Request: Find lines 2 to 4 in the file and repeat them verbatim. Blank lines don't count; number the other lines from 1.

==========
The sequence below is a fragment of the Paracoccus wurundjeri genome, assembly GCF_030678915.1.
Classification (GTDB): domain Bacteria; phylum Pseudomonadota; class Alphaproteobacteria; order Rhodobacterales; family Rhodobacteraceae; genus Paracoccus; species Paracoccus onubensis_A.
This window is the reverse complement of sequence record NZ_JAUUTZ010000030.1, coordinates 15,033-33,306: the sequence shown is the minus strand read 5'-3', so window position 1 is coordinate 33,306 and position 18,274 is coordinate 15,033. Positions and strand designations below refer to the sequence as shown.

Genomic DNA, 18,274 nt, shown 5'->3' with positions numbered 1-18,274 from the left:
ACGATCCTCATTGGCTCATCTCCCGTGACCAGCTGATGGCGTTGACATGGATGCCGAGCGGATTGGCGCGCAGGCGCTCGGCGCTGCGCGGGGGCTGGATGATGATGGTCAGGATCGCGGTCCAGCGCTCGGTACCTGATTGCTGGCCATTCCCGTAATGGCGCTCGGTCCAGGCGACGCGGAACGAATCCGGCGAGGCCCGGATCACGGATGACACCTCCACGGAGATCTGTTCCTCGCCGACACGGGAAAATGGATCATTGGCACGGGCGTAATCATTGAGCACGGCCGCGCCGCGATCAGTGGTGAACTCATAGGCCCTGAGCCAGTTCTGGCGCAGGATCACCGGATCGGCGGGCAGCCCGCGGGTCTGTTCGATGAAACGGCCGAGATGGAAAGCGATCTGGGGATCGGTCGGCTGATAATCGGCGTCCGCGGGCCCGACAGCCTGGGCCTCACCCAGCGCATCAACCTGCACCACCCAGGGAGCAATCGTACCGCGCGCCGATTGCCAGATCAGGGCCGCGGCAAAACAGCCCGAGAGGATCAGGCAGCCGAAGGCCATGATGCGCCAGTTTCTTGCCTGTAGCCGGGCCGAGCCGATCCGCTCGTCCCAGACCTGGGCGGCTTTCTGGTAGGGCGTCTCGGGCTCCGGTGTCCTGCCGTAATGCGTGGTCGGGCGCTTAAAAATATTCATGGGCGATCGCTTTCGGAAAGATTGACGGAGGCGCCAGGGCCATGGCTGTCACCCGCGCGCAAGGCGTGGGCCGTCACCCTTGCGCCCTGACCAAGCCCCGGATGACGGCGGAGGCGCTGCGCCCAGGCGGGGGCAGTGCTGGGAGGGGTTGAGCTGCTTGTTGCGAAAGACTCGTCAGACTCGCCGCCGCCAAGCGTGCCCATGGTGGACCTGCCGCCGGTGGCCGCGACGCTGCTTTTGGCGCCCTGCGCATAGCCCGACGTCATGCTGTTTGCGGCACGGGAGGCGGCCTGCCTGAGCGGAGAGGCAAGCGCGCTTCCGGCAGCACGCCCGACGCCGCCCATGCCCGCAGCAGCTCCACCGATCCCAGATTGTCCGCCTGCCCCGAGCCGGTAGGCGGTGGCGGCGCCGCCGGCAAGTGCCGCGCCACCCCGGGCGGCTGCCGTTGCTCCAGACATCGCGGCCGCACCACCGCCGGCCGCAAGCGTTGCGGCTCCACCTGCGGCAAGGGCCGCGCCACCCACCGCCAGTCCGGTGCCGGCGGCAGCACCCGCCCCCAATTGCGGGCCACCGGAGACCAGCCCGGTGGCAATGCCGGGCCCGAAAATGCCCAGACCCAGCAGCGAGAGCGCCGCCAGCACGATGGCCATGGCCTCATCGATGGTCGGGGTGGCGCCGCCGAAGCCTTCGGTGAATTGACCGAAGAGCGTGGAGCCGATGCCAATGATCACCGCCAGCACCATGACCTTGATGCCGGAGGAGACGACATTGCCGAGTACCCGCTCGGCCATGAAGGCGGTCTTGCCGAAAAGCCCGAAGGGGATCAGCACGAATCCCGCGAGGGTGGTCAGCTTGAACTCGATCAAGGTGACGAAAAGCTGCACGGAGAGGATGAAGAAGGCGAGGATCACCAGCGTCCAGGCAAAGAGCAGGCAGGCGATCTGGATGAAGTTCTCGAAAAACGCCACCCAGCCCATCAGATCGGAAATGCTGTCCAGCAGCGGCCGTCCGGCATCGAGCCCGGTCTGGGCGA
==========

Classification (GTDB): domain Bacteria; phylum Pseudomonadota; class Alphaproteobacteria; order Rhodobacterales; family Rhodobacteraceae; genus Paracoccus; species Paracoccus onubensis_A.
This window is the reverse complement of sequence record NZ_JAUUTZ010000030.1, coordinates 15,033-33,306: the sequence shown is the minus strand read 5'-3', so window position 1 is coordinate 33,306 and position 18,274 is coordinate 15,033. Positions and strand designations below refer to the sequence as shown.

Genomic DNA, 18,274 nt, shown 5'->3' with positions numbered 1-18,274 from the left: